Spokane NAACP leader V. Anne Smith
NAACP National President Benjamin Todd Jealous travels to Spokane this Sunday, April 3, to march with local civil rights activists against the attempted bombing of a Martin Luther King holiday parade last January.
Facing prosecution in the case is Kevin Harpham, 36, is in the Spokane County Jail without bail with a trial date set for May 31. He has pleaded not guilty.
Regional NAACP members say they called the march in part to commemorate the 43rd anniversary of King's assassination, which falls on April 4.
The Southern Poverty Law Center, which tracks hate groups, has said that Kevin Harpham made more than 1,000 postings on an Internet site used by racists called the Vanguard News Network. The SPLC has also said that Harpham belonged to a neo-Nazi group called the National Alliance.
Spokane NAACP leader V. Anne Smith said several groups in the town have held forums this spring trying to come to grips with the incident.
"I think it's a wake up call when we're worrying about terrorists when we have individuals like this coming in and trying to destroy a community," she said. "I'm thinking about the babies that were strapped to their fathers' backs and the mothers with strollers who were walking in the parade that day, and the power of this bomb that was right where they were passing by. What kind of a person could hate like that?"
She said the Sunday forum will include speakers on a range of issues such as failures such as educational inequality, health care and the courts system.
Still, local activists have praised the FBI and police department's work in defusing the bomb – which was discovered by sanitation workers – and arresting the suspect.
The incident has changed the community in Spokane, she said.
"Overall it was devastating, there were various forms of trying to address this violence, and many meetings trying to deal with the hate," Smith says.
NAACP members held a forum in February that concluded residents needed to "send a message to those who would dare target individuals," she said.
"You can't stop hate but you can let them know that they will not destroy your community."
Harpham, who has extensive ties to white supremacist groups, made yes and no answers during his brief court appearance last week in which he was indicted by a grand jury on charges of attempted use of a weapon of mass destruction and unauthorized possession of an unregistered explosive device.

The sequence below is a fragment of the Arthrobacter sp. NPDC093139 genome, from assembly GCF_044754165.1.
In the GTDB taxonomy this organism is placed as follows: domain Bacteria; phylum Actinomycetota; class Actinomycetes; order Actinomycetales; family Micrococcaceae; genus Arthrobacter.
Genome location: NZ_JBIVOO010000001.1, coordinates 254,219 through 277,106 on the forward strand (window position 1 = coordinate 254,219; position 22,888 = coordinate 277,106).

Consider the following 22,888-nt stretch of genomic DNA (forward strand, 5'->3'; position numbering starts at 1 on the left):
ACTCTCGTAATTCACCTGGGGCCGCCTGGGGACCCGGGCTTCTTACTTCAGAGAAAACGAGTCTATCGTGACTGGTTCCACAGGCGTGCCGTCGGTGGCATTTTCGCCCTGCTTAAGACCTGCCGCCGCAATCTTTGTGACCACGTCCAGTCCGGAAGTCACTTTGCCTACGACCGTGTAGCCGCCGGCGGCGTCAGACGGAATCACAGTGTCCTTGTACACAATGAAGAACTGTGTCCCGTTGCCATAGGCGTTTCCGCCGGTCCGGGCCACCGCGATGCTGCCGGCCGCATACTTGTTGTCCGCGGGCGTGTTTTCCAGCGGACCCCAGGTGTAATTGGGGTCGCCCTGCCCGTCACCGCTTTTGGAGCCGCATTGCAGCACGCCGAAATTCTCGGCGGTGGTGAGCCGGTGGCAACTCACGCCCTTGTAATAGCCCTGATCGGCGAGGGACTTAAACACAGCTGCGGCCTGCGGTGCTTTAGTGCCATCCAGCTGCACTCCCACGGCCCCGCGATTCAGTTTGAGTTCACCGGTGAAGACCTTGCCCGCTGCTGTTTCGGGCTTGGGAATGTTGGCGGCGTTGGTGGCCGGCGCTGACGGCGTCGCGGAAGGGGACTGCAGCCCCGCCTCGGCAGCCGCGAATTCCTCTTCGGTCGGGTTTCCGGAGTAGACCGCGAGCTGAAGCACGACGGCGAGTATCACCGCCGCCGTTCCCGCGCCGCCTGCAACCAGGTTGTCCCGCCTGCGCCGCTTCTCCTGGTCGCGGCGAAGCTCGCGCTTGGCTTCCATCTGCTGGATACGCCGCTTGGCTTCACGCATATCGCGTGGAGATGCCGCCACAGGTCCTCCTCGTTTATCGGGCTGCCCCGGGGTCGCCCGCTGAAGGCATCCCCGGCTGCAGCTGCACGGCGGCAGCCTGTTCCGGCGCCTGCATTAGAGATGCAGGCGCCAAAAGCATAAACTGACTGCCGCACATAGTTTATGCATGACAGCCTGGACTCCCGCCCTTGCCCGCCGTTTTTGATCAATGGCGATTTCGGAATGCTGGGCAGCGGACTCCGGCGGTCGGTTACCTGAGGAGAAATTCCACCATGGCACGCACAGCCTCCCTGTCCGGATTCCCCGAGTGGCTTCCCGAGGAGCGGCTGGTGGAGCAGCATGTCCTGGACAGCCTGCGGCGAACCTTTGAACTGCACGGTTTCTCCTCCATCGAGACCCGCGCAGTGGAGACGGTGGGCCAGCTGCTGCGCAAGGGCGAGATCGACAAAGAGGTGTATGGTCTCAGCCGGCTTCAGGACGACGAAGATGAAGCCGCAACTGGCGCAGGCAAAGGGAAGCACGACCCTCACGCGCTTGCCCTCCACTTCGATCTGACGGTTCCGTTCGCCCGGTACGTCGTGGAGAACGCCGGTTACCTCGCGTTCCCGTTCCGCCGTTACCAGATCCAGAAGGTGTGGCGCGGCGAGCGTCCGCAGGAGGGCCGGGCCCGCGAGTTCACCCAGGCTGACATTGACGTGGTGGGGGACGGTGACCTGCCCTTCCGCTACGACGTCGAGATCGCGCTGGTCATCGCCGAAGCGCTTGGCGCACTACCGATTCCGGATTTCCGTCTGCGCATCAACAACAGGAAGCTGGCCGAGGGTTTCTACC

Federal prosecutors have sealed nearly all the information in what authorities have termed a case of attempted domestic terrorism, a decision Harpham's lawyer called "somewhat unusual."
Harpham is an Army veteran who lives near Addy, 50 miles north of Spokane.
The bomb was found the morning of the parade on Jan. 17 and disabled before it could explode. No one was injured.
Harpham's father, Cecil, has told reporters his son was with him the morning the bomb was found, and could not have planted the device. Peven said he has met with the father but could not disclose the contents of the conversation.
The father has said his son talked to racists on the Internet regularly, but never acted on racial hate.
Kevin Harpham served from 1996 to 1999 in the U.S. Army at what is now Joint Base Lewis-McChord, near Tacoma, Wash.
He owns 10 acres of land north of Addy in rural Stevens County, a few miles south of his father's home. Property records show he bought the land in 1997 and built a small house in 2007. His lawyers have said Harpham is not married and had not been recently employed.
The Spokane NAACP's website is under construction but they have a Facebook page and a special event invitation to the Sunday march also on Facebook. Email the group at [email protected]